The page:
Cardboard boxes are your best friend on move-in day. Not only can they be easily labeled and come in a variety of sizes, but they can be broken down once you’ve transported your belongings to the dorm. If you’ve got the space for it in your dorm, car, or storage unit, you can even keep those boxes around until it’s time to move out for the year or the semester, making that easier on you, too.

Boxes aren’t the only thing you can use to pack your belongings, though. If you’re bringing other things to the dorm that can hold items themselves—such as a backpack, storage bin, and the like—make sure to utilize their storage capabilities, taping close any drawers that might otherwise fly open. It’ll save you another trip.

Packing Your Car

Whether you have a tiny sedan, a lumbering van, or anything in between, you’ll need to load it up with your items. Here are a few miscellaneous tips for this stage of the process:

  • Don’t impede your visibility. It may be tempting to load up your vehicle to the brim so you can’t see out the back window. Don’t; safety is important.
  • Place heavy items on the bottom. If something can fall over and break other things, place it below your other items.
  • Use tape to secure your boxes. Even though many of your items may not be heavy, it’s no fun to wrangle the contents of a box that spilled in the trunk.
  • Use blankets to cover delicate items. This is true especially for televisions, which are big but delicate. You can buy packing supplies at many storage facilities.

College Freshmen Move-In Day Tips

an illustration of two college freshmen standing in their dorm room holding stacks of books

You’ve packed your stuff. You’re on the road. You’ve arrived at your college and you’re bringing your items into your room. So, now what? It’s time to set up your room!

Cooperating with Your Roommate

Whether you’ve picked your roommate or were assigned one, how you get along with each other is crucial. Poor roommate relations have negative effects on happiness, fitness, grades, and more. While it’s often true that roommate compatibility is rather hit and miss—just ask anybody who has been through college their worst roommate story—there are things you can do to help things go smoothly.

When you’re moving in, consider how your belongings and their placement will impact your roommate. In such a small place, it’s quite tricky to split the room into “their half” and “your half.” So think of your roommate first, and communicate if possible. Ask permission, not forgiveness, and don’t take it personally if your roommate is hesitant about something you want to do with the room. It’s their room, too, and they’re also going through the same stresses as you.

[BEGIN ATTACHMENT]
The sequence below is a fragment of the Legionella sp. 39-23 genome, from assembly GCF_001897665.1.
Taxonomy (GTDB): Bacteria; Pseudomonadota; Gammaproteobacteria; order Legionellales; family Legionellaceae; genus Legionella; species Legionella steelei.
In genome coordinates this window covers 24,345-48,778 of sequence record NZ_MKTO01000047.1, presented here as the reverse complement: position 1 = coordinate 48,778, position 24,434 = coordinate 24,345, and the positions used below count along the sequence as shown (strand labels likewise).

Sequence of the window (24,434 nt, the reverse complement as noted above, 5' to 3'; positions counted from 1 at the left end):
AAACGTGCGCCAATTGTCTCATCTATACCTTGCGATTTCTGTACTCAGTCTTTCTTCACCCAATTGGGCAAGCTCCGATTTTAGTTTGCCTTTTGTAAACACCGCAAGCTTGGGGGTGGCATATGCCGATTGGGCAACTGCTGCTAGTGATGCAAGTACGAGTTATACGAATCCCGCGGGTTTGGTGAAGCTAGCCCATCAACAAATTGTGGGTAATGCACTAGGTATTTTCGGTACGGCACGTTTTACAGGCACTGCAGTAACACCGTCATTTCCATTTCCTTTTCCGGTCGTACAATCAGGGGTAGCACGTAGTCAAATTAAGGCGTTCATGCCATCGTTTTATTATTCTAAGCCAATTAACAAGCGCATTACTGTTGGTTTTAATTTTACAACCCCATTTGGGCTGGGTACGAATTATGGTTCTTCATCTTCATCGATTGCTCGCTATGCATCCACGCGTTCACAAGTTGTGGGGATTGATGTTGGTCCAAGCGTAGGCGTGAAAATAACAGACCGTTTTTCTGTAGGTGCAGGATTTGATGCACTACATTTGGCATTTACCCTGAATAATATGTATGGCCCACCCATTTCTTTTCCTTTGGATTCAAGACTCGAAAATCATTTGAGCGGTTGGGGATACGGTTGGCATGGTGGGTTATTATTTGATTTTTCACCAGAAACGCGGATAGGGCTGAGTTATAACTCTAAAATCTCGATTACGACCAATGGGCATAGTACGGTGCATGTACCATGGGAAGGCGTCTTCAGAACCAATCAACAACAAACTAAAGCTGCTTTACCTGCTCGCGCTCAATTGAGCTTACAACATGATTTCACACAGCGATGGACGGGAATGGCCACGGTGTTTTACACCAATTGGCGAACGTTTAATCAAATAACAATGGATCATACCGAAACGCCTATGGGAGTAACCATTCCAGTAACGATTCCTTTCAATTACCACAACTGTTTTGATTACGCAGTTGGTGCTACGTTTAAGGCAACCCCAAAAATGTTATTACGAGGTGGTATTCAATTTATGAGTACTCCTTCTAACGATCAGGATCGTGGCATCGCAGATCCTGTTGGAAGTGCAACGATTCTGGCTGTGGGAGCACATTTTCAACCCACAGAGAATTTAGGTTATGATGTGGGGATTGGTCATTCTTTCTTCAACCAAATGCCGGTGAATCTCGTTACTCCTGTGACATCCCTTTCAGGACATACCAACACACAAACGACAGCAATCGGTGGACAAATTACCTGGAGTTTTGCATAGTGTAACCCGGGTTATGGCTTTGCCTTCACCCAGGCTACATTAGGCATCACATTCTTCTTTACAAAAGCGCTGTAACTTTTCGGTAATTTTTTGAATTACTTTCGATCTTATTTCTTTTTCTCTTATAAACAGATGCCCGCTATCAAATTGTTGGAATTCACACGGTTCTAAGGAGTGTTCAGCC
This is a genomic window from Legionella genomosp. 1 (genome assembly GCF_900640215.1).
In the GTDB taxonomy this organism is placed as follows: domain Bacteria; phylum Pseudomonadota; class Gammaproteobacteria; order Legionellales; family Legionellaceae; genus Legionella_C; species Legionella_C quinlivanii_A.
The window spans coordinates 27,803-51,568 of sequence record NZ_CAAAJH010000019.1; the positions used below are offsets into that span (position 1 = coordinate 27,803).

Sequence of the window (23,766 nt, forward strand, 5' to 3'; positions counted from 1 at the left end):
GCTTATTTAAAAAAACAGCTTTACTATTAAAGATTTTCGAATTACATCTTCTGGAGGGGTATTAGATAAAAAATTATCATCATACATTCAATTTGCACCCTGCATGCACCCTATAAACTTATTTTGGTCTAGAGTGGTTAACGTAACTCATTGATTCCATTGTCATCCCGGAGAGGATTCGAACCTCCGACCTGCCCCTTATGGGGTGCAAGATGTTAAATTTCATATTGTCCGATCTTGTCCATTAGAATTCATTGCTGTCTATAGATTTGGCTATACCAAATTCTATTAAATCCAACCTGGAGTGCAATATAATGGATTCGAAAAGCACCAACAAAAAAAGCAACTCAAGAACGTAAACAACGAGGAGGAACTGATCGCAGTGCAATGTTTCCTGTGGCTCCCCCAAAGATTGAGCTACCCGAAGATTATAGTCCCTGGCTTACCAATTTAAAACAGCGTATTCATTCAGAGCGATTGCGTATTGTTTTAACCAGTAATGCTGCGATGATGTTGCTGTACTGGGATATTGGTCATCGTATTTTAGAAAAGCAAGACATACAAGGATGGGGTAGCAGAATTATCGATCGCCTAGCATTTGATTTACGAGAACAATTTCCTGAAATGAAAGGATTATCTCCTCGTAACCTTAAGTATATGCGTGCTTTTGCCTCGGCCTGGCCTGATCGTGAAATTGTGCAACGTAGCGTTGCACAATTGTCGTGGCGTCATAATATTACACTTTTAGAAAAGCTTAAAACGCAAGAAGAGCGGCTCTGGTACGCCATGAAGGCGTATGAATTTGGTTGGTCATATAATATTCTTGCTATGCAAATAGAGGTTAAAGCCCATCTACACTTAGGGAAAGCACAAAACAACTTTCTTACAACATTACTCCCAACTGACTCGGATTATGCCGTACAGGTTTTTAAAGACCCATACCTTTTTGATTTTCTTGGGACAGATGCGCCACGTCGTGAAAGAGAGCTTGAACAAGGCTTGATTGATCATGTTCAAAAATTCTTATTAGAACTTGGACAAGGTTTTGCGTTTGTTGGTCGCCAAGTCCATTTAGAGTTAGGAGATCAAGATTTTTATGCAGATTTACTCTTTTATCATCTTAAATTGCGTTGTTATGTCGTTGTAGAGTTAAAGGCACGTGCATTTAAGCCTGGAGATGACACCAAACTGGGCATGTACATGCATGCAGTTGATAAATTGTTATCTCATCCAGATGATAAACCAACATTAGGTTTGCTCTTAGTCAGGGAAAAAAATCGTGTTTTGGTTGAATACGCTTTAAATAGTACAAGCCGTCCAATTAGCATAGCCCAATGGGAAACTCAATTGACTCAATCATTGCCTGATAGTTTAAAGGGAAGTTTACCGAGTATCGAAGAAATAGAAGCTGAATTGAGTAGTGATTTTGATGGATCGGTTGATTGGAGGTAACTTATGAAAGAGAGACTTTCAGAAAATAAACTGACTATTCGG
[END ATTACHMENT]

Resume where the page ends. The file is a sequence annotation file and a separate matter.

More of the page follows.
Setting Up Your Dorm Room

There are lots of ways to set up your dorm room, but the one that’s best is the one that works for you. Regardless, here are some general tips that work for nearly everyone:

  • Bunk or loft your bed. You’ve got limited floor space, and the worst thing you can do is leave both beds on the ground. Bunk them or loft them for more efficiency.
  • Set up your desk for work. Your desk is one of the few flat surfaces to put stuff on and can quickly fill up. But remember: It’s primarily for school work!
  • Stay flexible. Despite your best efforts, something probably won’t work out in your first configuration. Stay flexible and change things around if you need to.

Be warned; the first thing you’ll want to do is bring all your items from your car to your room to see how it looks. Resist the urge. Instead, arrange your furniture in your room like you want it first, and then bring up your items. Those desks and beds are not light.

Don’t Forget to Use Self Storage

Dorm rooms are notoriously small, and to share them with another person can be frustrating at times. While you can’t make your dorm room bigger, you can acquire more space.

Self storage is a great option for students. Month-to-month leases allow you to rent when you need to, be it until the end of the semester or during the summer. Affordable storage lockers also let you get a little extra space at a good price. Best of all, as a student, you’ll often qualify for special discounts and pricing!

Your big move-in day is exciting. Don’t let a lack of space get in the way of a moment and a day you’ll never forget. Reserve your storage unit today at one of our many locations today!